The Chinese artificial intelligence startup is supposed to price shares Friday as it readies an initial public offering in Hong Kong, where it plans to raise up to $767 million.

But the news is being overshadowed by reports that Washington could spoil the party by adding SenseTime to another trading blacklist.

The Financial Times reported Thursday that Washington had decided to place the company on a list of “Chinese military-industrial complex companies,” in which US President Joe Biden has banned Americans from investing.

The action will be taken by the US Treasury on Friday, according to unidentified sources who spoke with the newspaper. The Treasury Department did not respond to a request for comment from CNN Business on Thursday.

SenseTime did not immediately respond to a request for comment.

The United States strikes a blow to China's AI ambitions
The decision is timed to coincide with Human Rights Day, according to an anonymous source who spoke with Bloomberg, adding that US officials plan to accuse SenseTime of enabling human rights abuses.
SenseTime, one of the world’s most valuable AI companies, has faced controversy in recent years over allegations that it has been involved in human rights violations against Uyghurs and other Muslim minorities in Xinjiang.

The company has previously said that it has developed its “AI code of ethics to ensure our technologies are used in a responsible way,” and has said that sales to customers in Xinjiang have been in compliance with Chinese law.

The firm’s Beijing subsidiary is already on the US entity list, which means they are barred from buying US products or importing American technology without a special license.
SenseTime said in its IPO prospectus that the ban does not “apply to other group entities that are legally distinct” from the Beijing unit.

The company also claimed that “none of our material investors, customers or suppliers had withdrawn their investment or ceased doing business with us due to the Entity List addition.”

But it has acknowledged potential headwinds, saying that “we are subject to the risks associated with international trade policies, geopolitics and trade protection measures, and our business, financial condition and results of operations could be adversely affected.”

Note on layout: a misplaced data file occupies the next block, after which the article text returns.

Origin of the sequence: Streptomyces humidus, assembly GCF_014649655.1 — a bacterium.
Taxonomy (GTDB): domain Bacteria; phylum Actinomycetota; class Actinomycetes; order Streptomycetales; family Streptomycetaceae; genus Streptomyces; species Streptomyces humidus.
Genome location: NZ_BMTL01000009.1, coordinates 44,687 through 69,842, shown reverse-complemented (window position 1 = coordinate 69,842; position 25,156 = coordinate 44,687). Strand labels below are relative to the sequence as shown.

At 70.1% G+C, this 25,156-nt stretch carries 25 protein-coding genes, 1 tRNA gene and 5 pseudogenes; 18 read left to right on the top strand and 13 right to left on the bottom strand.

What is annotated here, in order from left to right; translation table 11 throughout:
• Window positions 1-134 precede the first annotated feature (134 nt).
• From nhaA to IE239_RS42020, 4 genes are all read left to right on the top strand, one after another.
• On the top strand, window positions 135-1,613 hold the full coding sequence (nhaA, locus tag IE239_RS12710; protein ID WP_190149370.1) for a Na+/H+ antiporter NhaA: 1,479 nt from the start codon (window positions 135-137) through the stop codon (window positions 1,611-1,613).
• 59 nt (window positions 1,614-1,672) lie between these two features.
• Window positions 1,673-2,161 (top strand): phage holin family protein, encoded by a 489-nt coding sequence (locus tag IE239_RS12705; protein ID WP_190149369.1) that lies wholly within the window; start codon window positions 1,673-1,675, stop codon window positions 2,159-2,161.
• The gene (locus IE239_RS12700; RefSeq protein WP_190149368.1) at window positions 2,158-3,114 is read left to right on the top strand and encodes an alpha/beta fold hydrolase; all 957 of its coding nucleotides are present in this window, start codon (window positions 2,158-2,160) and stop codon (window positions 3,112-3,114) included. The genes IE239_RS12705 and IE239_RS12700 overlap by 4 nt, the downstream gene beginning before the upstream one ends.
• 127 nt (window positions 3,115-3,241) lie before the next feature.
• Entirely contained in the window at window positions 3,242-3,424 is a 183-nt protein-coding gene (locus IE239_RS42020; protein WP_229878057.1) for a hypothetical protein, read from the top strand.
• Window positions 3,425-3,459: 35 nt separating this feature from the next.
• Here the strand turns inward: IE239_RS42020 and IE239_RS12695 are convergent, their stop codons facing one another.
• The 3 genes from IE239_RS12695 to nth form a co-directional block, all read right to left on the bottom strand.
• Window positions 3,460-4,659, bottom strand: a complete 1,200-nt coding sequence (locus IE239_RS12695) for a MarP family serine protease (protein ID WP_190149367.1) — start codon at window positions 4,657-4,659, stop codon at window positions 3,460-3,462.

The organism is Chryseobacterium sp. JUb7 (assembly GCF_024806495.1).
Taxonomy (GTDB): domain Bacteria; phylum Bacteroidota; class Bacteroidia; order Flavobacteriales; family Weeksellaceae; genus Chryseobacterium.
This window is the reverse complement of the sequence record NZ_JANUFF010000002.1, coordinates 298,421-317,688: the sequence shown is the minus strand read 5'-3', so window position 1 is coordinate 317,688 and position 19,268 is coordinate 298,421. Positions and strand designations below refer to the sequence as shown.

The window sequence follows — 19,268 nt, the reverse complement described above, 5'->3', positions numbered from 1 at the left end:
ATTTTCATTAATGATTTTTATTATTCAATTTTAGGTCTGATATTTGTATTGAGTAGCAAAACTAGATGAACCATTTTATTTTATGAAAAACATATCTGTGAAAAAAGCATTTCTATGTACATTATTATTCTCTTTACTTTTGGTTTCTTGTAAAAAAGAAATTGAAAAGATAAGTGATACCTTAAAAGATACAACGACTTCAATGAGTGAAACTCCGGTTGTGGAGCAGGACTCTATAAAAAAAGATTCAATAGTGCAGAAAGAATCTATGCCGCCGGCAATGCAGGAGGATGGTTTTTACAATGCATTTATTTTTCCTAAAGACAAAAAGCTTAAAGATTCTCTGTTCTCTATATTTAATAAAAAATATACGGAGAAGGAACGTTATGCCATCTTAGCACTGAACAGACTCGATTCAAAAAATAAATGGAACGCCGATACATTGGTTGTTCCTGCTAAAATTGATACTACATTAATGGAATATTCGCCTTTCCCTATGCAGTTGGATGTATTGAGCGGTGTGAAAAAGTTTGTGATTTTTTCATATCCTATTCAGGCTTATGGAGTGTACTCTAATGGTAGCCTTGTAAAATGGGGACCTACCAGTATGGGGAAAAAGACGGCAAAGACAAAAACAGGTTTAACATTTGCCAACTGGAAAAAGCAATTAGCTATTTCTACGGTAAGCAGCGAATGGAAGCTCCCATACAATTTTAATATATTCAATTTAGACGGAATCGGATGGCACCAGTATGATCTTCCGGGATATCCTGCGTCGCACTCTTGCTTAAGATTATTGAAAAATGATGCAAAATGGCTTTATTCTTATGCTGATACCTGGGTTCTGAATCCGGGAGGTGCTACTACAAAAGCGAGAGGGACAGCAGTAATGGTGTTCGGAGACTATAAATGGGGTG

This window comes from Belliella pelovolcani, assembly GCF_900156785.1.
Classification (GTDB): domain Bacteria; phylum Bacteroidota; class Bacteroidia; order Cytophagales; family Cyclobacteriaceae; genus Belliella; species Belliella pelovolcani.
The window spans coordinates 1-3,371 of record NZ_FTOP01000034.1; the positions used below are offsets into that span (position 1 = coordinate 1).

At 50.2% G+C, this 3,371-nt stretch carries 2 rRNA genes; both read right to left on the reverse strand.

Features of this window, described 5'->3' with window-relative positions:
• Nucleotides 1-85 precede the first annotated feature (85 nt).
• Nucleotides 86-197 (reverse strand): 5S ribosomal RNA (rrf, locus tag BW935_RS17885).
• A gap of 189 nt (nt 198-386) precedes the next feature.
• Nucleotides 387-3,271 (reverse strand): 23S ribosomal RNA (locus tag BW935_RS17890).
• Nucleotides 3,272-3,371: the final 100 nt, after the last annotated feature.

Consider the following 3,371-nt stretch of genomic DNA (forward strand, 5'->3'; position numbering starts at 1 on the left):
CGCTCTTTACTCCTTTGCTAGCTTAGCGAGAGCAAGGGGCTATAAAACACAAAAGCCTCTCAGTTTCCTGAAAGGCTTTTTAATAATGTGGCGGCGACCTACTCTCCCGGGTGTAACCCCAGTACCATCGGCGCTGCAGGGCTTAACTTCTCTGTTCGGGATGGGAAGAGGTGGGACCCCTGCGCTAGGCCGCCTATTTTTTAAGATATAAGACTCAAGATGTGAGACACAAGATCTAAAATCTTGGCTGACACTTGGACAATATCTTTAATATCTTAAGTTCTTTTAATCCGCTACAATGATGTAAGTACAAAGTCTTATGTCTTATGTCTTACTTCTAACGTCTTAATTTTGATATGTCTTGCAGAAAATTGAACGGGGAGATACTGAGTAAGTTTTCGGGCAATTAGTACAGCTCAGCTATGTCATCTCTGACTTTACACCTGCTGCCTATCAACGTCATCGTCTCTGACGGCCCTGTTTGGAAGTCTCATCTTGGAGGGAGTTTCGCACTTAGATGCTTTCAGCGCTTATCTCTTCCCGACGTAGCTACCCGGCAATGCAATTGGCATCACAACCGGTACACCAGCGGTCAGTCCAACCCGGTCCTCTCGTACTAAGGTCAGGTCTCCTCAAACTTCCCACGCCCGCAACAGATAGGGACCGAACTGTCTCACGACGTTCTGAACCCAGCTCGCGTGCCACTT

AI under scrutiny

SenseTime, which was founded in 2014 in Hong Kong, generates hundreds of millions of dollars a year in revenue by deploying technology for everything from smart city systems to driverless vehicles.
The company is no stranger to the international spotlight, at one point even becoming the world’s most valuable AI startup in 2018. It is also a member of China’s national AI team, which aids the country with its tech superpower ambitions.

But the firm is best known for its facial recognition software, which has long been subject to controversy.

The use of such technology in policing and domestic security is widespread across China, but especially in the western region of Xinjiang, where up to 2 million people from Uyghur and other ethnic Muslim minorities have allegedly been put into internment camps, according to the US State Department.
Beijing maintains that the camps are vocational training centers that help to deradicalize citizens. But Uyghur exiles have described the crackdown as “cultural genocide,” with former detainees saying they were indoctrinated and abused.
China's Huawei backtracks after filing for patent to identify Uyghur faces
Earlier this year, IPVM, an independent group that monitors video surveillance technology, said that SenseTime was mentioned in a patent application in July 2019, which suggested that it could identify people by ethnicity, specifically singling out “Uyghur” as a possibility.
The finding was the latest in a series of revelations questioning the facial recognition practices of Chinese tech giants, including Alibaba (BABA) and Huawei.

In a statement at the time, SenseTime told CNN Business that the reference to Uyghurs was “regrettable,” adding that it was “one of the examples within the application intended to illustrate the attributes the algorithm recognizes.”

“It was neither designed nor intended in any way to discriminate, which is against our values,” a spokesperson said. “We will update the patent at the next available opportunity.”

A screen showing a demonstration of SenseTime's SenseVideo pedestrian and vehicle recognition system at the company's showroom in Beijing in 2018.

More recently in its investment prospectus, SenseTime said that its “previous sales to customers in Xinjiang were in compliance with” Chinese laws, and that income from those sales were less than 1% over the last three years.

The company is currently planning to price shares between 3.85 and 3.99 Hong Kong dollars, or roughly 50 cents apiece, according to a stock exchange filing. That would put its valuation at approximately $17 billion at the top end of the range.

SenseTime is set to start trading in Hong Kong next Friday.

— Brian Fung and Ben Westcott contributed to this report.



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